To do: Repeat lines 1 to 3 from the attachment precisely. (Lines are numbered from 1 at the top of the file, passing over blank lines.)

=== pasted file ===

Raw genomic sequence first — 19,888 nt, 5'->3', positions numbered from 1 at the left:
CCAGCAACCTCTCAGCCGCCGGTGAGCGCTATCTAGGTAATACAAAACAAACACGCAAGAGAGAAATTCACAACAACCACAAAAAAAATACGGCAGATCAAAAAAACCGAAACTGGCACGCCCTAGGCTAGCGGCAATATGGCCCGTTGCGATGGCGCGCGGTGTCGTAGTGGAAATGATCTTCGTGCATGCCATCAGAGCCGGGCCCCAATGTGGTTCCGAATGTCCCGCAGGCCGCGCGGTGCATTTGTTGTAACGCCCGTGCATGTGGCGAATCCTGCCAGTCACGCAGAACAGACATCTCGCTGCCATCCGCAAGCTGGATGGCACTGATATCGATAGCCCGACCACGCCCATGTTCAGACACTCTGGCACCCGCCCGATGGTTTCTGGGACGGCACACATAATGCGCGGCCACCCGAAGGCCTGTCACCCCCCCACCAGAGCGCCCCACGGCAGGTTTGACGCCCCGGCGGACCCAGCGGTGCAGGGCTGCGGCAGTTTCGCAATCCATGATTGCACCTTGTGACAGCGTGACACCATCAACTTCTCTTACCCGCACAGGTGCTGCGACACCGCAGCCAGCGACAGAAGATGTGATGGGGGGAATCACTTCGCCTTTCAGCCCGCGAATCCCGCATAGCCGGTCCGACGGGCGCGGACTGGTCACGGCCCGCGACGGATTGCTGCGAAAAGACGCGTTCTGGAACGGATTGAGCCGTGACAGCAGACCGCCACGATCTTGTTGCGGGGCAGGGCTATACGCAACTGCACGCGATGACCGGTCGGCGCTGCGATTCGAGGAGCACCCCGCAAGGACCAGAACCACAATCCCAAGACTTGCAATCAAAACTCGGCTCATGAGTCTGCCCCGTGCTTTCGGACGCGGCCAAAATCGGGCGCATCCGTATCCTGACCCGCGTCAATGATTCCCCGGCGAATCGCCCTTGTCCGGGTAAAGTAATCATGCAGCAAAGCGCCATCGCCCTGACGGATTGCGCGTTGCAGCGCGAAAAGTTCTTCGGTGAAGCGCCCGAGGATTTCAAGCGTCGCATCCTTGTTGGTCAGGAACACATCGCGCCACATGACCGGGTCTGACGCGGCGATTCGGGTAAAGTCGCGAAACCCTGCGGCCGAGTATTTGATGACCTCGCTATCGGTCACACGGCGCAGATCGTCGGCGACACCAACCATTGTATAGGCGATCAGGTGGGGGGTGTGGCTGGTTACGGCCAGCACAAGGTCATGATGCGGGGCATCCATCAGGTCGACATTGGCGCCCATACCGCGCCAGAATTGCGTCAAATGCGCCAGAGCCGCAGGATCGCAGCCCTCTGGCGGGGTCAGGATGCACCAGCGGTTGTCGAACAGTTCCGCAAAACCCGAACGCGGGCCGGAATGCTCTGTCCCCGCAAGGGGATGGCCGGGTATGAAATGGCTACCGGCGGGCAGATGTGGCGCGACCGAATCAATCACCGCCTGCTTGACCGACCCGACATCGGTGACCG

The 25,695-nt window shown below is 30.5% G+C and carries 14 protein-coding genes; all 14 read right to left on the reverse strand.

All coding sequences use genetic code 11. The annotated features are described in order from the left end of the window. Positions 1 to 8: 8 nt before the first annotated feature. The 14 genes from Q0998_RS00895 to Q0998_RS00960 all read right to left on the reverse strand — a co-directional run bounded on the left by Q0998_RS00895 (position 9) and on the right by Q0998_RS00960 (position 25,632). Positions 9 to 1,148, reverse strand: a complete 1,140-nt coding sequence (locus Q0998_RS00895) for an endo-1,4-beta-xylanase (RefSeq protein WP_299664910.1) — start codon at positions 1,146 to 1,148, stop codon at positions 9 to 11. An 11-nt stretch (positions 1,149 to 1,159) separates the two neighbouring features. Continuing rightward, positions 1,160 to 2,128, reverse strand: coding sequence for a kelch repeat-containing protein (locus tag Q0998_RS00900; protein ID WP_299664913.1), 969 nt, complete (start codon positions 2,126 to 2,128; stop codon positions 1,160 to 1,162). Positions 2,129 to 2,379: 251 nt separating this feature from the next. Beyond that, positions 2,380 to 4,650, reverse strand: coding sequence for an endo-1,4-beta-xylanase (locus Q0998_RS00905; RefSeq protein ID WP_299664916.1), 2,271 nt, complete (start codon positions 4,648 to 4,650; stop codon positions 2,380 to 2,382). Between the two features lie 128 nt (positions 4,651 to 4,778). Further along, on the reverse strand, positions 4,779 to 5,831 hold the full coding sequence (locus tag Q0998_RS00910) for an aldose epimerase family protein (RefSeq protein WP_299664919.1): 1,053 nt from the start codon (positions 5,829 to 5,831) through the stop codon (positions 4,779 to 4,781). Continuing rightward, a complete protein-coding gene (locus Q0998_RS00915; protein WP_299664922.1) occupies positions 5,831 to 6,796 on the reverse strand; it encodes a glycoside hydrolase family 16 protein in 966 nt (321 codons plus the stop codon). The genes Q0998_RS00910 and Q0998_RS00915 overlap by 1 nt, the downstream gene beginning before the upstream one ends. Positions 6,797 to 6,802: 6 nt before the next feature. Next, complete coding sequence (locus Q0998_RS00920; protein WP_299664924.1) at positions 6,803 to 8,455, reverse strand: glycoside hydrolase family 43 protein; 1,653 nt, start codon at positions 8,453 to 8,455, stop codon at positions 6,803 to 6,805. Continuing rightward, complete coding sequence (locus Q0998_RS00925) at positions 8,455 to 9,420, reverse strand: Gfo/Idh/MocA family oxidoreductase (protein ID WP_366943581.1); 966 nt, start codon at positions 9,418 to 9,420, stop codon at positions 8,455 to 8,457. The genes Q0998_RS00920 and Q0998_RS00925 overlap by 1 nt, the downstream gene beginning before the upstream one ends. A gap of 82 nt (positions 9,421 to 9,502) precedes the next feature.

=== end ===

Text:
Raw genomic sequence first — 19,888 nt, 5'->3', positions numbered from 1 at the left:
CCAGCAACCTCTCAGCCGCCGGTGAGCGCTATCTAGGTAATACAAAACAAACACGCAAGAGAGAAATTCACAACAACCACAAAAAAAATACGGCAGATCAAAAAAACCGAAACTGGCACGCCCTAGGCTAGCGGCAATATGGCCCGTTGCGATGGCGCGCGGTGTCGTAGTGGAAATGATCTTCGTGCATGCCATCAGAGCCGGGCCCCAATGTGGTTCCGAATGTCCCGCAGGCCGCGCGGTGCATTTGTTGTAACGCCCGTGCATGTGGCGAATCCTGCCAGTCACGCAGAACAGACATCTCGCTGCCATCCGCAAGCTGGATGGCACTGATATCGATAGCCCGACCACGCCCATGTTCAGACACTCTGGCACCCGCCCGATGGTTTCTGGGACGGCACACATAATGCGCGGCCACCCGAAGGCCTGTCACCCCCCCACCAGAGCGCCCCACGGCAGGTTTGACGCCCCGGCGGACCCAGCGGTGCAGGGCTGCGGCAGTTTCGCAATCCATGATTGCACCTTGTGACAGCGTGACACCATCAACTTCTCTTACCCGCACAGGTGCTGCGACACCGCAGCCAGCGACAGAAGATGTGATGGGGGGAATCACTTCGCCTTTCAGCCCGCGAATCCCGCATAGCCGGTCCGACGGGCGCGGACTGGTCACGGCCCGCGACGGATTGCTGCGAAAAGACGCGTTCTGGAACGGATTGAGCCGTGACAGCAGACCGCCACGATCTTGTTGCGGGGCAGGGCTATACGCAACTGCACGCGATGACCGGTCGGCGCTGCGATTCGAGGAGCACCCCGCAAGGACCAGAACCACAATCCCAAGACTTGCAATCAAAACTCGGCTCATGAGTCTGCCCCGTGCTTTCGGACGCGGCCAAAATCGGGCGCATCCGTATCCTGACCCGCGTCAATGATTCCCCGGCGAATCGCCCTTGTCCGGGTAAAGTAATCATGCAGCAAAGCGCCATCGCCCTGACGGATTGCGCGTTGCAGCGCGAAAAGTTCTTCGGTGAAGCGCCCGAGGATTTCAAGCGTCGCATCCTTGTTGGTCAGGAACACATCGCGCCACATGACCGGGTCTGACGCGGCGATTCGGGTAAAGTCGCGAAACCCTGCGGCCGAGTATTTGATGACCTCGCTATCGGTCACACGGCGCAGATCGTCGGCGACACCAACCATTGTATAGGCGATCAGGTGGGGGGTGTGGCTGGTTACGGCCAGCACAAGGTCATGATGCGGGGCATCCATCAGGTCGACATTGGCGCCCATACCGCGCCAGAATTGCGTCAAATGCGCCAGAGCCGCAGGATCGCAGCCCTCTGGCGGGGTCAGGATGCACCAGCGGTTGTCGAACAGTTCCGCAAAACCCGAACGCGGGCCGGAATGCTCTGTCCCCGCAAGGGGATGGCCGGGTATGAAATGGCTACCGGCGGGCAGATGTGGCGCGACCGAATCAATCACCGCCTGCTTGACCGACCCGACATCGGTGACCG

The 25,695-nt window shown below is 30.5% G+C and carries 14 protein-coding genes; all 14 read right to left on the reverse strand.